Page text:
A Daily Roundup of Interesting Topicsby Tim Manni
Over the past few days or so, we compiled a short list of topics that we thought you all might find interesting. Below is a short synopsis of each:
“50 Ways the Feds Waste Our Money“: Despite its generic title, this list is worth perusing. Seventy-two billion dollars wasted on improper payments, $25 billion a year to maintain unused and/or vacant Federal properties, $2.6 million on “training Chinese prostitutes to drink more responsibly on the job” (yes, you read that correctly). To see the full list, visit Heritage.org.
Massive Ford Recalls: Today, Ford added another 4.5 million vehicles to their 16-million-vehicle recall list. The recalls concern a faulty cruise control deactivation switch which has been causing fires:
Ford is notifying customers and instructing them to take vehicles to dealers for a complimentary installation of a fused wiring harness that will eliminate the risk of fires, the NHTSA said.
Tuesday’s recall includes the following Ford models: 1995-2003 Windstars, 2000-2003 Excursion diesels, 1993-1997 and 1999-2003 F-Super Duty diesels, 1992-2003 Econolines, 1995-2002 Explorers and Mercury Mountaineers, 1995-1997 and 2001-2003 Rangers and 1994 F35 motorhomes.
Commercial Landlords are Settling for Cheap, Temporary Renters: Artists in New York City are capitalizing on the languid commercial real estate market by signing cheap, short-term lease agreements to display their art:
As the recession drags on and storefronts across New York remain empty, commercial landlords are turning to an unlikely new class of tenants: artists, who in flusher times tend to get pushed out rather than lured in.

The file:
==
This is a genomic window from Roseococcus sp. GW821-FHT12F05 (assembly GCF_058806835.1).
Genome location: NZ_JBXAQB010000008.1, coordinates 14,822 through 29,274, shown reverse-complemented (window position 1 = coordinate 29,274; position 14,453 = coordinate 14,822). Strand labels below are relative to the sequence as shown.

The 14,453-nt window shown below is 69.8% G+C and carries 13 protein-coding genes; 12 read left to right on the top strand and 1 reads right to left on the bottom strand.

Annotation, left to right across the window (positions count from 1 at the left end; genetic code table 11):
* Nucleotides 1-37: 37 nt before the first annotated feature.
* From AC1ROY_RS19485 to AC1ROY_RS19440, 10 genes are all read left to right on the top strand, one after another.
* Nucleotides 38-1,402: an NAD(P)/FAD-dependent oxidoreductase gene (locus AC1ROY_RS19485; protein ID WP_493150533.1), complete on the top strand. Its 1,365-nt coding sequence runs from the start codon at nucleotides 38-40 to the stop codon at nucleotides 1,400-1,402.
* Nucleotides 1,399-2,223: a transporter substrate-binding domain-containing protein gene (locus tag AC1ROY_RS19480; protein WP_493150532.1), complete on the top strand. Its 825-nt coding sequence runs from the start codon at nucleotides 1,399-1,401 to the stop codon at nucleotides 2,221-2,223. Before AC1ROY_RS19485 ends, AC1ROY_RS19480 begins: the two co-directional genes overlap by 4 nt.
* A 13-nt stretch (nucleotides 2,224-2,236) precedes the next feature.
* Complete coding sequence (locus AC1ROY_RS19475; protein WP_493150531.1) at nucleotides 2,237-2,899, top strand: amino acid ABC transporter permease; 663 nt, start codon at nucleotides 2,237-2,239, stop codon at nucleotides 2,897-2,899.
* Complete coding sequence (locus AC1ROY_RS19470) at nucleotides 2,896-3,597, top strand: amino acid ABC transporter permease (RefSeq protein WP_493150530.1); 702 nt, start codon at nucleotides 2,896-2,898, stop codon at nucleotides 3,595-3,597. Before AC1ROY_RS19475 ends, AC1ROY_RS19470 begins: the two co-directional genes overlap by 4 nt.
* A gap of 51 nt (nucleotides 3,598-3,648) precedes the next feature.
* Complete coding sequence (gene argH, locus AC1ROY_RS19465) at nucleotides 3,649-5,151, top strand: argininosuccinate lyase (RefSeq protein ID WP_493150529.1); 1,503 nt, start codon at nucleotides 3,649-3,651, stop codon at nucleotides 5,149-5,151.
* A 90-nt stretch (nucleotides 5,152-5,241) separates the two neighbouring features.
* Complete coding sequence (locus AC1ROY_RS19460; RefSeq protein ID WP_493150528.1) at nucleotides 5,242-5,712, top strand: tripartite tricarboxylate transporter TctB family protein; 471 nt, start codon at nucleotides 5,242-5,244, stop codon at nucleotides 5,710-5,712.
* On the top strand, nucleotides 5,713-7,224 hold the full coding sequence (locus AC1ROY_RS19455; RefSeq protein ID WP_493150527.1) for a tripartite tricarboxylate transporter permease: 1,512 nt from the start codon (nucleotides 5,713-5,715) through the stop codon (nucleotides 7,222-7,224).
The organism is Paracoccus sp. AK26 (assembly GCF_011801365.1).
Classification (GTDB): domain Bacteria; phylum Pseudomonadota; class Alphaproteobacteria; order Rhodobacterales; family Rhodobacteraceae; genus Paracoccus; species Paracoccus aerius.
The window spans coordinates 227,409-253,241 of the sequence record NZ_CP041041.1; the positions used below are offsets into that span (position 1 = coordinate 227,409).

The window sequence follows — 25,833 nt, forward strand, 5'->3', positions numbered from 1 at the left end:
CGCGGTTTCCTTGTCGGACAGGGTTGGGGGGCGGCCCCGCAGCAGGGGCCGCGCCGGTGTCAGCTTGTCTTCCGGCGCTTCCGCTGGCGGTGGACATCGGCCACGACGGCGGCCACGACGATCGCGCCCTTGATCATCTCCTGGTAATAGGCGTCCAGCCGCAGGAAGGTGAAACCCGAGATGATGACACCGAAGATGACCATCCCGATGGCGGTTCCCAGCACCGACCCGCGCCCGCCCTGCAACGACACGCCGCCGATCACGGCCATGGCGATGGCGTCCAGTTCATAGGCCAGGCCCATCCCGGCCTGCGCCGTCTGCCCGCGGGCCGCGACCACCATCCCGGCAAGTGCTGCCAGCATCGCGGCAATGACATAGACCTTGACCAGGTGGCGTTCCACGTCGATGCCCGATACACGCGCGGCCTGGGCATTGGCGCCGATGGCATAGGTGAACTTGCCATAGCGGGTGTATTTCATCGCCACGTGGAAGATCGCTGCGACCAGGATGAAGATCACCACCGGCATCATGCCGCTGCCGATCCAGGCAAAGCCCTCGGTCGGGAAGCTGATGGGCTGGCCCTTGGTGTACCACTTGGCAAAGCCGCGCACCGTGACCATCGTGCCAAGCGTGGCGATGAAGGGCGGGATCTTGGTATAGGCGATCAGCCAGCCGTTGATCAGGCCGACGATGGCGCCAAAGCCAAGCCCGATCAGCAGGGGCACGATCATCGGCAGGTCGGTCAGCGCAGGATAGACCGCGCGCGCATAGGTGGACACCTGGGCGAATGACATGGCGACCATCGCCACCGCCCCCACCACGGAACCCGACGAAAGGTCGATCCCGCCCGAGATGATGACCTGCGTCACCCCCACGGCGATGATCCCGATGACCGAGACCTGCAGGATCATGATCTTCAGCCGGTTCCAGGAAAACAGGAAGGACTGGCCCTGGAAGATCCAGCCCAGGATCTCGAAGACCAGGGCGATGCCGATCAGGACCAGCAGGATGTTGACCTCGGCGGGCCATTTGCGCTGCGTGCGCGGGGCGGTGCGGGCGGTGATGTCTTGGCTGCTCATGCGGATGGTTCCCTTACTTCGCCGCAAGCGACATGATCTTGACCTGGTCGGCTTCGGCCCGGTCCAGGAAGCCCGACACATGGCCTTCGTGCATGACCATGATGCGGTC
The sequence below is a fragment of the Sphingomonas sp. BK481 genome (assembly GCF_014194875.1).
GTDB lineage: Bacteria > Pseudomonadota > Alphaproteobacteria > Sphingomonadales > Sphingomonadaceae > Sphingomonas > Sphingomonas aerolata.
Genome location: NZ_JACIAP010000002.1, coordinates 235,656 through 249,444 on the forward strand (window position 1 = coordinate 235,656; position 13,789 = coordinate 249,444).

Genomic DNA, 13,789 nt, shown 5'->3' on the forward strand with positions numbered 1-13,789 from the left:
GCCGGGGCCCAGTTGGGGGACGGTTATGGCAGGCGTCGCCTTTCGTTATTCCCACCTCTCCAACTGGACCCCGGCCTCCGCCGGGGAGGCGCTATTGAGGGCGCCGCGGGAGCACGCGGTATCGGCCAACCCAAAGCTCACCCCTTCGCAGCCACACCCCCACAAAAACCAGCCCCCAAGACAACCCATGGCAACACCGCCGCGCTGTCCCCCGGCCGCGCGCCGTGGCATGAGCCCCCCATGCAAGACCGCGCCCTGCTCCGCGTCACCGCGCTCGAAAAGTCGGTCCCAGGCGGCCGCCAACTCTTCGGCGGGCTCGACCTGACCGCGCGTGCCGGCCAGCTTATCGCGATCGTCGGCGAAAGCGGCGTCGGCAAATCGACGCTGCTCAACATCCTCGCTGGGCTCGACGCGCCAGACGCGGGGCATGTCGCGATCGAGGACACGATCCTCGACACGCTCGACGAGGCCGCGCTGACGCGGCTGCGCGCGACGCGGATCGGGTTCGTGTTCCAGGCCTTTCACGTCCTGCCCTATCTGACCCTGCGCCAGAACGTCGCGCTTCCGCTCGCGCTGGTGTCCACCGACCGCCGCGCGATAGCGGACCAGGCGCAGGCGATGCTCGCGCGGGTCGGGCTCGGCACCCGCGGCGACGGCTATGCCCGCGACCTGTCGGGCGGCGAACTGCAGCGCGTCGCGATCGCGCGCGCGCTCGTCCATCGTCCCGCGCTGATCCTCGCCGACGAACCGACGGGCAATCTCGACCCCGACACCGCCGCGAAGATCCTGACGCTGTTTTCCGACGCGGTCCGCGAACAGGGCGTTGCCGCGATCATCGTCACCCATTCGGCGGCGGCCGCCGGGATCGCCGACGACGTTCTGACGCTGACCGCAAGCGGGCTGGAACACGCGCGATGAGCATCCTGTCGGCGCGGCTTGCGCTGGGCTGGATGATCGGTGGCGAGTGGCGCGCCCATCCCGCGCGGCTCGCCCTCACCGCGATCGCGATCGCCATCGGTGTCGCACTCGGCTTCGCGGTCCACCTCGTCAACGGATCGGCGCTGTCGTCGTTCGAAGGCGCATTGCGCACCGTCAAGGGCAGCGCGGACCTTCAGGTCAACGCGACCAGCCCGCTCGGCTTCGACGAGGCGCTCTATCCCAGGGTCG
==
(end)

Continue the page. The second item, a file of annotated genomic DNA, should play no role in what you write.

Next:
On terms that are cut-rate and usually temporary — a few weeks or months — the artist gets a gallery or studio, and the landlord gets a vibrant attraction that may deter crime and draw the next wave of paying tenants.
Home Builders Cut Back on the Freebies: As an apparent sign that the market has improved, the Wall Street Journal reports that Home Builders no longer need to entice homebuyers with the flashy incentives they once did:
With new-home inventory falling as home sales in many markets pick up, builders say they no longer need to offer eye-popping inducements to move homes.
In 2007, Meritage offered shoppers at its Valley Vista community in northern Phoenix $60,000 of incentives, including a free pool, gourmet kitchen or a reduction of the $349,000 ticket price, for a three-bedroom home with two-and-a-half baths. But the company is now building smaller, simpler houses that sell for about $245,000. Today’s buyers are more likely to get Meritage to pay their closing costs, worth about 6% of the closing price, or about $15,000 at Valley Vista.